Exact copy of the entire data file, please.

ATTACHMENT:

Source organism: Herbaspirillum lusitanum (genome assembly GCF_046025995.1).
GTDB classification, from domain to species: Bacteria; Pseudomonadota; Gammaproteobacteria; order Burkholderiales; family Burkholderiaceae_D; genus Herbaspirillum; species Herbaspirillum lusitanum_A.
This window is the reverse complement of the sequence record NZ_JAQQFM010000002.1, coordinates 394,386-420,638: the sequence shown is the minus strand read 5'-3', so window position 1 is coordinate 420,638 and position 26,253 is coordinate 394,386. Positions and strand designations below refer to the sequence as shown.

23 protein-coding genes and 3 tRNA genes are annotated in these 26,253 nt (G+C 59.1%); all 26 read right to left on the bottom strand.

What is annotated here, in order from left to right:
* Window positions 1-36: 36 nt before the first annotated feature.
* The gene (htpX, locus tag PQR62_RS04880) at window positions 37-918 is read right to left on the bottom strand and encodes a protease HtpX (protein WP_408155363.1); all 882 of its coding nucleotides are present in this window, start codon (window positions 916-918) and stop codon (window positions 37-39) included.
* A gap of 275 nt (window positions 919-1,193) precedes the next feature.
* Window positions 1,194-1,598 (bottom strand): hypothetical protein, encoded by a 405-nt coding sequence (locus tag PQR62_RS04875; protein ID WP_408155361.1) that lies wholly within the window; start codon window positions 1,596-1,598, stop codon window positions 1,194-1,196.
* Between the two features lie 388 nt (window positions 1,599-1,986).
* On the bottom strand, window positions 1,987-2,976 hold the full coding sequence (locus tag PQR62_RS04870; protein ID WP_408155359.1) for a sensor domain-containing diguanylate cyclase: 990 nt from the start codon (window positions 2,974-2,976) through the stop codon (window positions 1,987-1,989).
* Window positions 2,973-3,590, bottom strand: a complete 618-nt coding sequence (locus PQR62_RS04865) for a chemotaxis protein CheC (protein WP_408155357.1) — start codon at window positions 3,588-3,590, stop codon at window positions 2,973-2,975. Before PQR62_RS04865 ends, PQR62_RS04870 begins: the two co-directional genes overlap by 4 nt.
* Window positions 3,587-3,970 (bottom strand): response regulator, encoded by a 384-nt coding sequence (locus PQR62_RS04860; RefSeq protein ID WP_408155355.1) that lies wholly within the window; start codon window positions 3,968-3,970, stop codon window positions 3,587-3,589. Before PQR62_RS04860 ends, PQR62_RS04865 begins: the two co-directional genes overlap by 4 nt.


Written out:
Source organism: Herbaspirillum lusitanum (genome assembly GCF_046025995.1).
GTDB classification, from domain to species: Bacteria; Pseudomonadota; Gammaproteobacteria; order Burkholderiales; family Burkholderiaceae_D; genus Herbaspirillum; species Herbaspirillum lusitanum_A.
This window is the reverse complement of the sequence record NZ_JAQQFM010000002.1, coordinates 394,386-420,638: the sequence shown is the minus strand read 5'-3', so window position 1 is coordinate 420,638 and position 26,253 is coordinate 394,386. Positions and strand designations below refer to the sequence as shown.

23 protein-coding genes and 3 tRNA genes are annotated in these 26,253 nt (G+C 59.1%); all 26 read right to left on the bottom strand.

What is annotated here, in order from left to right:
* Window positions 1-36: 36 nt before the first annotated feature.
* The gene (htpX, locus tag PQR62_RS04880) at window positions 37-918 is read right to left on the bottom strand and encodes a protease HtpX (protein WP_408155363.1); all 882 of its coding nucleotides are present in this window, start codon (window positions 916-918) and stop codon (window positions 37-39) included.
* A gap of 275 nt (window positions 919-1,193) precedes the next feature.
* Window positions 1,194-1,598 (bottom strand): hypothetical protein, encoded by a 405-nt coding sequence (locus tag PQR62_RS04875; protein ID WP_408155361.1) that lies wholly within the window; start codon window positions 1,596-1,598, stop codon window positions 1,194-1,196.
* Between the two features lie 388 nt (window positions 1,599-1,986).
* On the bottom strand, window positions 1,987-2,976 hold the full coding sequence (locus tag PQR62_RS04870; protein ID WP_408155359.1) for a sensor domain-containing diguanylate cyclase: 990 nt from the start codon (window positions 2,974-2,976) through the stop codon (window positions 1,987-1,989).
* Window positions 2,973-3,590, bottom strand: a complete 618-nt coding sequence (locus PQR62_RS04865) for a chemotaxis protein CheC (protein WP_408155357.1) — start codon at window positions 3,588-3,590, stop codon at window positions 2,973-2,975. Before PQR62_RS04865 ends, PQR62_RS04870 begins: the two co-directional genes overlap by 4 nt.
* Window positions 3,587-3,970 (bottom strand): response regulator, encoded by a 384-nt coding sequence (locus PQR62_RS04860; RefSeq protein ID WP_408155355.1) that lies wholly within the window; start codon window positions 3,968-3,970, stop codon window positions 3,587-3,589. Before PQR62_RS04860 ends, PQR62_RS04865 begins: the two co-directional genes overlap by 4 nt.